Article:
There was once a time when you knew where you stood. The mega wealthy, the Hearsts and the Rockefellers and the Morgans were very powerful and used their wealth to further their interests. They bought newspapers, hired muscle, politicians, judges, even started wars.
Pretty much same as today, you say?
Not quite, because at least back then they had the subtlety to keep pretty much out of the limelight, and even their hired political lackeys would pretend to be working for the ordinary joe.
Now, however, we have the surreal scenario of the plutocrat class not only having all the money but actually demanding that the rest of us, under the threat of some Fox News applied collective Chinese arm-burn, say it’s a good idea.
The pinnacle of this recent movement was, of course, the nomination of Mitt Romney, a good man (I’ll get back to that in a minute) who actually felt obliged on the campaign trail to stand up for the civil rights of corporations.
Think about that for a moment. In an age where the western middle class is genuinely fearing, for the first time since World War II, that its living standards are actually in reverse, the nominee of one of America’s two great parties felt an obligation to step in and stop billion dollar corporations being bullied by poorer people, including many of those same middle classes now fretting.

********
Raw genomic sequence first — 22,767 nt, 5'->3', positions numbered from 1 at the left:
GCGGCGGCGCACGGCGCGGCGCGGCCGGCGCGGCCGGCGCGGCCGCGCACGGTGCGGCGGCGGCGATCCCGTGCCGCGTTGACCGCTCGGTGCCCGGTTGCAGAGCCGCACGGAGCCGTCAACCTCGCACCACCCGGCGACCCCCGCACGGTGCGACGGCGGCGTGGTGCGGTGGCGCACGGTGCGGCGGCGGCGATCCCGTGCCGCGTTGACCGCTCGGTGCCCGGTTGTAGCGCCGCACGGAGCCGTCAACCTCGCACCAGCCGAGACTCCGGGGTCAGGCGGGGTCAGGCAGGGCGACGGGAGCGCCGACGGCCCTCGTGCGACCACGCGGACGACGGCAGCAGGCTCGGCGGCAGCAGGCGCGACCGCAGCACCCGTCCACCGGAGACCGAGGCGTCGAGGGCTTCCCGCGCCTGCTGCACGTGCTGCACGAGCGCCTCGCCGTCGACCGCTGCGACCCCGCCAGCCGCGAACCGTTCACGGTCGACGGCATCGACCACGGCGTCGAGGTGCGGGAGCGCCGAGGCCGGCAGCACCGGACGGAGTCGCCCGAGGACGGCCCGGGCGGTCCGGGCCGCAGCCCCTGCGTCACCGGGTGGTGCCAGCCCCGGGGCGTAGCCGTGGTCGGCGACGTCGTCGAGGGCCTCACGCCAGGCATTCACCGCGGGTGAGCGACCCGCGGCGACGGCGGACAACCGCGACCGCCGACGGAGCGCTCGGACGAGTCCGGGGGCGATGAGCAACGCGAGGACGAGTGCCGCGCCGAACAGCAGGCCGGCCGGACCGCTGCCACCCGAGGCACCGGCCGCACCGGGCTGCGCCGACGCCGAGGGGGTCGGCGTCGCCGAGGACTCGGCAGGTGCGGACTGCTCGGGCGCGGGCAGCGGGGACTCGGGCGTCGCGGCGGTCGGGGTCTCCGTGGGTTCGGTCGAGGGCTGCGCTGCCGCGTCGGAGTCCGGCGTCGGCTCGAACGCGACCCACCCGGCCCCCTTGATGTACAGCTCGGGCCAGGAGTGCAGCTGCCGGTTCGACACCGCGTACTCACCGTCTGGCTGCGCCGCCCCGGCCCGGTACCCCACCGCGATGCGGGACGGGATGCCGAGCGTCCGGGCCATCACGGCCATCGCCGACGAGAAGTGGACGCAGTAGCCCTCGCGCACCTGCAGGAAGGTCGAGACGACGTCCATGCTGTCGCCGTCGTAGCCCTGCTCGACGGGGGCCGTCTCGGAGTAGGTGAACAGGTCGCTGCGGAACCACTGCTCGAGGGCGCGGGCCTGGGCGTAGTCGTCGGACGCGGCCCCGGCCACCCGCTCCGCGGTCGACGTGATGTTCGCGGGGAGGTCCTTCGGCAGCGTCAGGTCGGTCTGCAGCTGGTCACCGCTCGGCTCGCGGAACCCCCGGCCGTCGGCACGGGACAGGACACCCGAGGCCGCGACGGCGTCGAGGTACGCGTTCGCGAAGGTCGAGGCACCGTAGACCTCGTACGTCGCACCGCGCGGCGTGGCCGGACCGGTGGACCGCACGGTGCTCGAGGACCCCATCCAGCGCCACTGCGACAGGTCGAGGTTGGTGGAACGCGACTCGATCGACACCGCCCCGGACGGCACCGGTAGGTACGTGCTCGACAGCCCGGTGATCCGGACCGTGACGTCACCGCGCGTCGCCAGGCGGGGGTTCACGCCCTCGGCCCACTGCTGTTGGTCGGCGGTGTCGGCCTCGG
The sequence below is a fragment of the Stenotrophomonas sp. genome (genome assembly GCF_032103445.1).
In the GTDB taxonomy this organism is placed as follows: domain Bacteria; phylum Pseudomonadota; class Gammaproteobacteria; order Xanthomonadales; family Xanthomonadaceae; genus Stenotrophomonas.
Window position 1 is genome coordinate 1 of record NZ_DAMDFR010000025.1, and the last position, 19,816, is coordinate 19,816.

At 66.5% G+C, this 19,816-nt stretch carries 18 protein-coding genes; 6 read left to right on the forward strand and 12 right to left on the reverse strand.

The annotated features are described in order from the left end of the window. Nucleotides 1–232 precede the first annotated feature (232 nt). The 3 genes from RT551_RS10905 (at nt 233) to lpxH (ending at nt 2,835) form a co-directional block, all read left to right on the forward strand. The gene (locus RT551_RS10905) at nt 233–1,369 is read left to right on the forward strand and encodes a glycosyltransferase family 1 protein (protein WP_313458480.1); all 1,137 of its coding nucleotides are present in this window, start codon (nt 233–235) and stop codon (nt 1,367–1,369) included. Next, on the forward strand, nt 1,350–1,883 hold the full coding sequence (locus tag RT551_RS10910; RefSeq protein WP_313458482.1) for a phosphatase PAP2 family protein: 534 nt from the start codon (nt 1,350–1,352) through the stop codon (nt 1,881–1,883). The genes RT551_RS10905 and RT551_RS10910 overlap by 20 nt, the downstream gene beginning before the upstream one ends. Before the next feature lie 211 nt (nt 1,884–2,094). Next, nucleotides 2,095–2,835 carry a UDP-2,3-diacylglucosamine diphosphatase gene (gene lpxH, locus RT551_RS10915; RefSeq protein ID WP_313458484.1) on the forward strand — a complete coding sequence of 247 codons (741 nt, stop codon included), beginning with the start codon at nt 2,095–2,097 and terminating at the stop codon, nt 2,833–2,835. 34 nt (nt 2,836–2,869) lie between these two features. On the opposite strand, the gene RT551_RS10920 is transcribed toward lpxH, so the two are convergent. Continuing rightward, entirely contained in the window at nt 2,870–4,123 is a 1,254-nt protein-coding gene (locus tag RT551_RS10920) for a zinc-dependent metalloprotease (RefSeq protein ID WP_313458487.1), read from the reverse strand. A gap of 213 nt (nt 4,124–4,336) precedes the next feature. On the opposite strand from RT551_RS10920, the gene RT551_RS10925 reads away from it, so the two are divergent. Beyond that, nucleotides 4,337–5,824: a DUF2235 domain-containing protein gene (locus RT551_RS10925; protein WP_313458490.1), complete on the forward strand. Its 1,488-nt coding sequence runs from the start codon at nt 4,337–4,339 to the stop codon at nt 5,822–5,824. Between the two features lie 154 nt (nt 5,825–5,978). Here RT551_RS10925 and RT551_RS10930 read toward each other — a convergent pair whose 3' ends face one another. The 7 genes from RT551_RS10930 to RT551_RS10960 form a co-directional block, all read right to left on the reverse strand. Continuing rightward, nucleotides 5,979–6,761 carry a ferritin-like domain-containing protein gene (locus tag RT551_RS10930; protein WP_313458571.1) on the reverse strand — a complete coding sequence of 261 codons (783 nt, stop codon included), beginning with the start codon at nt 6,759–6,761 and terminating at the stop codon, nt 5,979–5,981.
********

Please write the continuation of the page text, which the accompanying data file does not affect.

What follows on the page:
And here’s the thing: I think Mitt Romney is an honest, decent man whose values told him that those businesses were being harassed by someone and he felt it was unjust. He genuinely saw them as the victim. He’s like the guy who sees Lucy pulling the ball away from Charlie Brown at the last minute, and thinks “Poor Lucy! She must be so exhausted having to trick Charlie Brown and make him going flying through the air every time!”
It wasn’t always this way. In the 1950s, Eisenhower and Churchill, both in office, and hardly doyens of the hard Left, saw mass society-wide membership trades unions as legitimate actors on the economic stage, with just as much right to be there as business. Both men sided with business, but saw society as a careful balancing act between capital and labour where both sides had to be able to walk away feeling they’d gotten their slice of the pie.
Now, you have an appalling lack of grace from the mega wealthy, where many plutocrats not only believe they should be free to use their resources (wealth) to further enrich themselves and their class, but then get indignant at the middle class for using its great resource, government through democratic elections, to pursue its class interest.
This leaves us with the jaw dropping scene of the mega wealthy feeling genuinely aggrieved, pointing fingers at people economically far beneath them and accusing them of “class war” for wanting things such as employment rights, universal health care or minimum wages.
It results in the grotesque spectacle of a US Republican Party, a party founded on the principle of righting one of the greatest wrongs of human history, now reduced to regarding the taking of food assistance from low income families and stripping them of low cost health insurance as a noble aim worth pursuing.
It is, quite simply, appallingly bad manners of the part of a class that should know better. A class that seems to lack, for want of a better word, class.